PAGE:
Considerations for Legal Action

Before filing legal action, you should consider a number of practical issues, the foremost of which is cost. In addition to cost, however, are the time that a lawsuit may take and the likelihood of a desirable outcome. 

Cost

Too often, the primary concern about filing malpractice lawsuits against doctors is the cost. Lawsuits are expensive, and medical malpractice suits are especially so. At the minimum, you will need to pay filing fees to the court just to file your suit. Except in very rare instances, you will need to hire at least one expert witness to testify about the standard of care. You will also likely need to pay for depositions and copies of medical records and other document fees. If the expert witness has to testify at trial, you may have to pay extra.

And then there are attorney fees as well. Most medical malpractice attorneys charge fees on a contingency basis, meaning that you pay only if you win or reach a settlement, so at least you do not have to pay up front or worry about being stuck with a bill but no compensation. The amount you pay in attorney fees in the end, however, is often one-third of whatever amount you receive. 

Finally, you have to think about your insurance company or Medicare costs. If you win, your insurance company will require you to pay back any medical bills that it covered and for which you received an award or settlement. Same for Medicare. 

Before deciding to file a medical malpractice suit, you need to carefully evaluate how much your case may be worth and then deduct the costs to determine whether filing suit makes financial sense.

Time and Expectations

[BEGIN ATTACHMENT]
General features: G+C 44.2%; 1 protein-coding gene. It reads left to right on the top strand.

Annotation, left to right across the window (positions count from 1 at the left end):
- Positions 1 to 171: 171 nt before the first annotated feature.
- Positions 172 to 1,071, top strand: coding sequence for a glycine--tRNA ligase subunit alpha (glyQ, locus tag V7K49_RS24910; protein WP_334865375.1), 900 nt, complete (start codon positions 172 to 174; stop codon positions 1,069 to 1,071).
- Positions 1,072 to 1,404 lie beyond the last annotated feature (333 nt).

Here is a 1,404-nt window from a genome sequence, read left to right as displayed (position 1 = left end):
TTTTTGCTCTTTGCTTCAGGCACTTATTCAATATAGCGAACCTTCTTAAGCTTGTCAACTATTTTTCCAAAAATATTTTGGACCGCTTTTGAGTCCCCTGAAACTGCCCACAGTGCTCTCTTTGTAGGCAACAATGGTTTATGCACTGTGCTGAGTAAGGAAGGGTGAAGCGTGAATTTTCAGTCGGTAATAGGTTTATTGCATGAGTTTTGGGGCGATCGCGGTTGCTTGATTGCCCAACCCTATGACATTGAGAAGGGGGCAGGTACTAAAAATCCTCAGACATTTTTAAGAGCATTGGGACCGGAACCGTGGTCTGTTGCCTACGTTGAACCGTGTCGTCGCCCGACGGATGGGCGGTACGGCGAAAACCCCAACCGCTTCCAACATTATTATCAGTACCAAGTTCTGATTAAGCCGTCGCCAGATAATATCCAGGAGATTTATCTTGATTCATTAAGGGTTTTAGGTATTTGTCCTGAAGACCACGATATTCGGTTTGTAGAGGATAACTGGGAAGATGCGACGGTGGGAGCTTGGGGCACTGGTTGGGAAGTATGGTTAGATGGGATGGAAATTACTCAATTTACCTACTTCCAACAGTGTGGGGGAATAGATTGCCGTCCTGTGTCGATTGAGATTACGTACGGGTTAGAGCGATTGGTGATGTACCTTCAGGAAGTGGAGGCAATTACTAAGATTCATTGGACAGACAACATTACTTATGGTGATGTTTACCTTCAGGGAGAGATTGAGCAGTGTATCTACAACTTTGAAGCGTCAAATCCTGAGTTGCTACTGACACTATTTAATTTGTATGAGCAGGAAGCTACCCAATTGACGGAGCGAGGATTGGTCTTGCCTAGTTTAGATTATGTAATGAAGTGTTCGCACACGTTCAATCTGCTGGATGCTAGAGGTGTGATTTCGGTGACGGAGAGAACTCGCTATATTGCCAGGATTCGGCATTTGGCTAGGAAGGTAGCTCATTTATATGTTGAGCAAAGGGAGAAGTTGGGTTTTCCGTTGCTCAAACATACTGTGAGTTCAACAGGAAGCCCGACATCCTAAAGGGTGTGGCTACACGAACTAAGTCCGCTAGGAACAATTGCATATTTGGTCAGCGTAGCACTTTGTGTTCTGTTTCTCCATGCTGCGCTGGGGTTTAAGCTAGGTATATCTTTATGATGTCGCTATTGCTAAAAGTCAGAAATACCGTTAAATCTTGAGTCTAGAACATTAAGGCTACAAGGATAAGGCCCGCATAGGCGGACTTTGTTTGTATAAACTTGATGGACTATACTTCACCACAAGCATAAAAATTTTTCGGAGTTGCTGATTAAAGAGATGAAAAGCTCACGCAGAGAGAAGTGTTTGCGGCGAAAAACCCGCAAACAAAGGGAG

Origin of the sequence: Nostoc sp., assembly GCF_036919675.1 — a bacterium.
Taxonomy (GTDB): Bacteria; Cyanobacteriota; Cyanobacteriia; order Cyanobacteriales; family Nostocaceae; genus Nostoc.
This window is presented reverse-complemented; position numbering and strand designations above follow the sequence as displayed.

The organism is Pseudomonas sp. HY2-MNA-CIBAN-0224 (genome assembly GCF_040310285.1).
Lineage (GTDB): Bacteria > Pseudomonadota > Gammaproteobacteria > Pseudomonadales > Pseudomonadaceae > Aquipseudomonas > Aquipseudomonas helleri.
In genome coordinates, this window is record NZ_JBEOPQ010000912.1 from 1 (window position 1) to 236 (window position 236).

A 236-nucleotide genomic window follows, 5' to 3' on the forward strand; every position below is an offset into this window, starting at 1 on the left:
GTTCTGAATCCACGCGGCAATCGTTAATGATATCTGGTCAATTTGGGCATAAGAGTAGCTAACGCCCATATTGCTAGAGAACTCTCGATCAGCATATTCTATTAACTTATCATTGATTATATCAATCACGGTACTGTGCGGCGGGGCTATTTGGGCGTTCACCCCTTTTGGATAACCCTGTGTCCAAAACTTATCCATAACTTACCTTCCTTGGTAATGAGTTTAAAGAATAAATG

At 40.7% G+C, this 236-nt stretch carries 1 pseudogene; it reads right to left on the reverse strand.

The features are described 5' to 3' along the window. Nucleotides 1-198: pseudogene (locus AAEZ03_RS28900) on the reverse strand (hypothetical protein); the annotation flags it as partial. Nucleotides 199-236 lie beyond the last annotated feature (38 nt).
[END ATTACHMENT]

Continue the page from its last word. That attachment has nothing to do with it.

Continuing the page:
Medical malpractice cases can take years before they are resolved. Gathering evidence and building a case takes time, especially because so much is required from expert witnesses in most medical malpractice cases. Once a suit has been filed, then all parties involved have to exchange documents as well as arrange depositions for witnesses. Depending on the court and jurisdiction, you may have to go through mandatory mediation sessions to try to reach a settlement. And there are often significant briefings on pretrial issues.

During that time, you may not be able to work or pay your bills, or you may be facing unpaid medical bills going into collection. Even if you are not financially at risk, protracted litigation can be mentally draining as well as time-consuming thanks to conferences, depositions, and other legal proceedings you may need to attend. 

You also may need to adjust your expectations for what your case is worth. Many people assume that a medical malpractice suit means big awards, but that is not always true. The circumstances may lead to a smaller-dollar-value case. If, however, you or someone you love has suffered a significant injury due to medical malpractice, such as a birth injury, you could receive significant compensation.

Why Should You Hire a Medical Malpractice Lawyer?

A medical malpractice attorney can help evaluate your case, including the following:

  • Can you gather enough evidence to prove your case?
  • What is your case worth?
  • How much will it cost to prove your case?
  • What is the likelihood of success? 

A medical malpractice lawyer also knows how to find lawsuits against doctors to generate a malpractice report. If the doctor has a history of malpractice, patient complaints, or disciplinary actions before the state medical board, then you may be more likely to file suit than if the doctor has a clean record. 

Medical malpractice suits often have a short time limit to file. Contact a medical malpractice attorney at The Spence Law Firm to evaluate your case today.